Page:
Isolated chickadee

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It’s Sunday, so it’s time for another photo of the week and the story behind the image.

I don’t say this often about one of my wildlife photos, but if I could have planned and posed a photo of a Black-capped Chickadee it would have looked a lot like this one.

I usually find chickadees in the woods surrounded by a clutter of leaves and branches, making it difficult to get a photo of the fast-moving bird in isolation.

But I got lucky on this January morning in 2016.

I was photographing a commingled flock of chickadees, titmice and nuthatches in a wooded area of a local park when I saw this chickadee land on a broken small tree with nothing obstructing my view. I quickly turned the camera and grabbed a few shots before it flew off.

I immediately liked what I saw.

The defocused trees and light behind the chickadee form negative space around the bird and its perch. This helps isolate the chickadee to emphasize its small size. The semi-profile angle of view clearly shows the chickadee’s oversized round head, tiny body and markings. And the bird is in a typical chickadee pose, alert and always ready to fly.

It’s one of my favorite chickadee photos, a nice portrait of a bird that nature websites almost always refer to as “cute.” That’s a nice description of a bird with such a funny name.

I remember as a very young kid running through the neighborhood with a bunch of other kids all repeating the line, “my little chickadee.” I guess someone in the group had seen W.C. Fields on TV. Fields first used the catchphrase in a 1932 movie, “If I Had A Million,” and later starred in a 1940 movie called “My Little Chickadee.” He often repeated the phrase.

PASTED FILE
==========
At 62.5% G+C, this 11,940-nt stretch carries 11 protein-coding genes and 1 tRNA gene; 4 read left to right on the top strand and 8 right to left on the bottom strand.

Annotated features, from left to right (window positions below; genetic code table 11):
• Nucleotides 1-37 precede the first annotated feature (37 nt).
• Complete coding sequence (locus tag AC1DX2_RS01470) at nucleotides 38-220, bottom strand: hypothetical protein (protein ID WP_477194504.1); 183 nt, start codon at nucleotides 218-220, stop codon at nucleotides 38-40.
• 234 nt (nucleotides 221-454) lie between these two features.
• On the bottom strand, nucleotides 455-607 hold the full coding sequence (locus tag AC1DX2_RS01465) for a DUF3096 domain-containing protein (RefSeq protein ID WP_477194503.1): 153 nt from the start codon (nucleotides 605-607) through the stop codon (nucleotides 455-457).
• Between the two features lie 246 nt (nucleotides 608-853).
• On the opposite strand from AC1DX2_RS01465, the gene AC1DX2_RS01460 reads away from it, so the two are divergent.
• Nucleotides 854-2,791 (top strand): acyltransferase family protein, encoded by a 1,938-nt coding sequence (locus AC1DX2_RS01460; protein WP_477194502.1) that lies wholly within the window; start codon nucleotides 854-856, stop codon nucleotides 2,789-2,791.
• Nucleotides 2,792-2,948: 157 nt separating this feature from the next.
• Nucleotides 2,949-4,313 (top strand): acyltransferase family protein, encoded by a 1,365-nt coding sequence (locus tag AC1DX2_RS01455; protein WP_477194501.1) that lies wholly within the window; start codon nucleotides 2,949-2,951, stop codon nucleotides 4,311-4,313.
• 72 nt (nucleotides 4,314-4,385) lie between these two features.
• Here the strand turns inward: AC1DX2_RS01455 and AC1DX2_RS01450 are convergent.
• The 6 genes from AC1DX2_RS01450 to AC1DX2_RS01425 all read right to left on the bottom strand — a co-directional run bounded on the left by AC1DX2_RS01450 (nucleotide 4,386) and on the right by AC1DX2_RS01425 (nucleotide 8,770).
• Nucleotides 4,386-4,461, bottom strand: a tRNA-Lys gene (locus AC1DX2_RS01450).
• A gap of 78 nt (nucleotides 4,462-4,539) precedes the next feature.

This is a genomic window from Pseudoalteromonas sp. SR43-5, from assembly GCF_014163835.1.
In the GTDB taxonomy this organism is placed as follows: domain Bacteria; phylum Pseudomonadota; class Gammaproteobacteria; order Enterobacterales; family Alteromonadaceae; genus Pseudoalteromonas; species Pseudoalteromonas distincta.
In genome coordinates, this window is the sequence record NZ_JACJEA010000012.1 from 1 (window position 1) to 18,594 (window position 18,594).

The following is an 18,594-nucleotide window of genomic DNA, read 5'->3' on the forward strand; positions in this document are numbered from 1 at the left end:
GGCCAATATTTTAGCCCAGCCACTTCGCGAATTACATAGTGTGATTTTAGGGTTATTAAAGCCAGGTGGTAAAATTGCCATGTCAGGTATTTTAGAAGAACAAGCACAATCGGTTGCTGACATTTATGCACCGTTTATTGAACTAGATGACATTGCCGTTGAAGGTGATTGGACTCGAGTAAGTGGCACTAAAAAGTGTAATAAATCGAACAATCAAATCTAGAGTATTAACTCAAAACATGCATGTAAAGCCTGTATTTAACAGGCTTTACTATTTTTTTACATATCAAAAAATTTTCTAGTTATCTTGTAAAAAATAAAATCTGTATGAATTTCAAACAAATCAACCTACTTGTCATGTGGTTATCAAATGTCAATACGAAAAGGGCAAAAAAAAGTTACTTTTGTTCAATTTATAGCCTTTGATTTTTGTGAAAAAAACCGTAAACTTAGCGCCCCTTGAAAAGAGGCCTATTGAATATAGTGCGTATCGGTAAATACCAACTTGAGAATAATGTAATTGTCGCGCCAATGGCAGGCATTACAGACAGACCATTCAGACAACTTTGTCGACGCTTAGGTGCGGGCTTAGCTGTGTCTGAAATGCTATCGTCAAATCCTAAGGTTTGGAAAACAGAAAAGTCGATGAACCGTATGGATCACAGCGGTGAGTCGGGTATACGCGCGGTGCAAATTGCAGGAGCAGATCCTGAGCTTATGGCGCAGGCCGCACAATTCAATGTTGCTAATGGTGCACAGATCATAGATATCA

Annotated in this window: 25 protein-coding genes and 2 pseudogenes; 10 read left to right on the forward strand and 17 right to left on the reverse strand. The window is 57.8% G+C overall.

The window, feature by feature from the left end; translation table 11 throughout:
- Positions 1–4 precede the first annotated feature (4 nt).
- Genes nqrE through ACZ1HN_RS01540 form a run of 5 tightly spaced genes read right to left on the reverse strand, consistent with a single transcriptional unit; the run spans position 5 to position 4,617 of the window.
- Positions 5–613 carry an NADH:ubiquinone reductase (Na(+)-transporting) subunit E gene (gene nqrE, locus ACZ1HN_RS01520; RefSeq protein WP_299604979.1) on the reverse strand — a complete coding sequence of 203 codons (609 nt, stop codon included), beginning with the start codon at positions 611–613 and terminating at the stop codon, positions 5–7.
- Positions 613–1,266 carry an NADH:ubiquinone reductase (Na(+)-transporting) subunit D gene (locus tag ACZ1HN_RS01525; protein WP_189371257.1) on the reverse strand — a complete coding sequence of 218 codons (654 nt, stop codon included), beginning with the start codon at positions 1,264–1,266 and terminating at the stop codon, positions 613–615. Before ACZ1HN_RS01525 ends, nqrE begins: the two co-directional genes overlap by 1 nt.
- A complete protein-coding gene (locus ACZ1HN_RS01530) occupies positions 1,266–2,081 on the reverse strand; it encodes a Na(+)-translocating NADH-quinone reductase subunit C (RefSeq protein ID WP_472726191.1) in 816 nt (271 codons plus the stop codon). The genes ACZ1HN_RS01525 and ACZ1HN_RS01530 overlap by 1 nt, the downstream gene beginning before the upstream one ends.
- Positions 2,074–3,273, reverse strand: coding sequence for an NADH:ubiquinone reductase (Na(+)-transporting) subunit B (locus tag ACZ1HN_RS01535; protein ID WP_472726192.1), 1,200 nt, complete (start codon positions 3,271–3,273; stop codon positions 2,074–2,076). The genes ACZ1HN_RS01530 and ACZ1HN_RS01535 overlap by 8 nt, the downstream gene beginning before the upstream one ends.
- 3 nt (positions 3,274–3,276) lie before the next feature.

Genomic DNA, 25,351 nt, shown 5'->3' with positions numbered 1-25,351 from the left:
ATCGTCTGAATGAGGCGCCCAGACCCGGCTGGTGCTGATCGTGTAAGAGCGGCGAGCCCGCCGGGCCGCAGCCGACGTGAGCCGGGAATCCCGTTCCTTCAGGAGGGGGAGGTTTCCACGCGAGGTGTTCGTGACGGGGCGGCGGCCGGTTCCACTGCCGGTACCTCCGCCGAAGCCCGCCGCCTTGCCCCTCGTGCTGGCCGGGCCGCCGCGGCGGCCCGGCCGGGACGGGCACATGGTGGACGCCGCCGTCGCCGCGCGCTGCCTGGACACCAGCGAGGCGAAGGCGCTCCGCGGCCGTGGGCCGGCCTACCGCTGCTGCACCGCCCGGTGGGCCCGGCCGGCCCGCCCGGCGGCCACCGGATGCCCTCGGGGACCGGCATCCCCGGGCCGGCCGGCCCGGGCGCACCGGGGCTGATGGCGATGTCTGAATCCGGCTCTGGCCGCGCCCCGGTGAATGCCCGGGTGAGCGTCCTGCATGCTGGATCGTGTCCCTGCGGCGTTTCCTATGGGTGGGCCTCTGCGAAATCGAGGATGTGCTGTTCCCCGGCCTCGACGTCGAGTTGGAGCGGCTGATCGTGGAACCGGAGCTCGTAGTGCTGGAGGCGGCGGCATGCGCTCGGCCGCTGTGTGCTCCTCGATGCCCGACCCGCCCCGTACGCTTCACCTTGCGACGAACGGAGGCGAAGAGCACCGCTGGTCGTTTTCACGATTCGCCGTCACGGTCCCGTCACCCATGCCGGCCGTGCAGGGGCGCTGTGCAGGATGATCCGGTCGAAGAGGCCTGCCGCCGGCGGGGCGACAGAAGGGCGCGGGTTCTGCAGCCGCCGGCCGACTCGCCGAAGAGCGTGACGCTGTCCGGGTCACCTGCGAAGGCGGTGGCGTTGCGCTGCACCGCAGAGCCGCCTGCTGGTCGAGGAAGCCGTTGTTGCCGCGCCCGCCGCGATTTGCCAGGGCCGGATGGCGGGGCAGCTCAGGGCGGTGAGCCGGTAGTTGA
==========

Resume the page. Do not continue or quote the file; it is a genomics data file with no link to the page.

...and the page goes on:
The phrase “my little chickadee” was so much fun to say that it was a natural for little kids like us to adopt it for our own.

I doubt if anyone in the group had a clue what a chickadee was or if anyone in the group had even seen one. We were probably about four or five years old.

I’ve now seen — and photographed — plenty of chickadees. As funny as the name is (it is thought to have come from its call, which sounds somewhat like “chick-a-dee”), the birds are even more fun to watch.

They are always active in their search for food, often hanging upside down from leaves or tree limbs to access seeds, berries or insects. They are also very curious, investigating anything they find in their home area. I’ve had chickadees land on my camera lens to see what I’m doing. Their curiosity means that chickadees are often the first birds to discover new feeders in the area.

I’m assuming this is a Black-capped Chickadee, the most common chickadee in Central Ohio, but I could be wrong. Central Ohio is in the overlap area for the southern border of the Black-capped Chickadee’s range and the northern edge of the range for the nearly identical Carolina Chickadee. Black-capped Chickadees have a bit more white wing-feather edging and shorter songs than the Carolina Chickadee, but it is very difficult to tell them apart.

When I looked up the differences between Black-capped and Carolina Chickadees on All About Birds (my favorite site for bird information) I discovered some interesting facts about chickadees: 

  • The Black-Capped Chickadee will hide seeds and other food items to eat later. Each item is placed in a different spot and the chickadee can remember thousands of hiding places.
  • Every autumn Black-capped Chickadees allow brain neurons containing old information to die, replacing them with new neurons so they can adapt to changes in their social flocks and environment even with their tiny brains.
  • Chickadee calls are complex and language-like, communicating information on identity and recognition of other flocks as well as predator alarms and contact calls. The more dee notes in a chickadee-dee-dee call, the higher the threat level.
  • Most birds that associate with chickadee flocks respond to chickadee alarm calls, even when their own species doesn’t have a similar alarm call.

Each week I will post a photo from my collection with an explanation of how I got the shot. Previous photos of the week are in the archives.

TECHNICAL INFORMATION

Date/time: Jan. 15, 2016, 10:14 a.m. 
Location: 40°6’51” N, 82°57’49” W (Show in Google Maps) 
Camera: Canon EOS 7D Mark II
Lens: Canon EF 600mm f/4L, Canon 1.4x teleconverter (840mm) 
Aperture: f/5.6
Shutter: 1/1000th second
ISO: 2500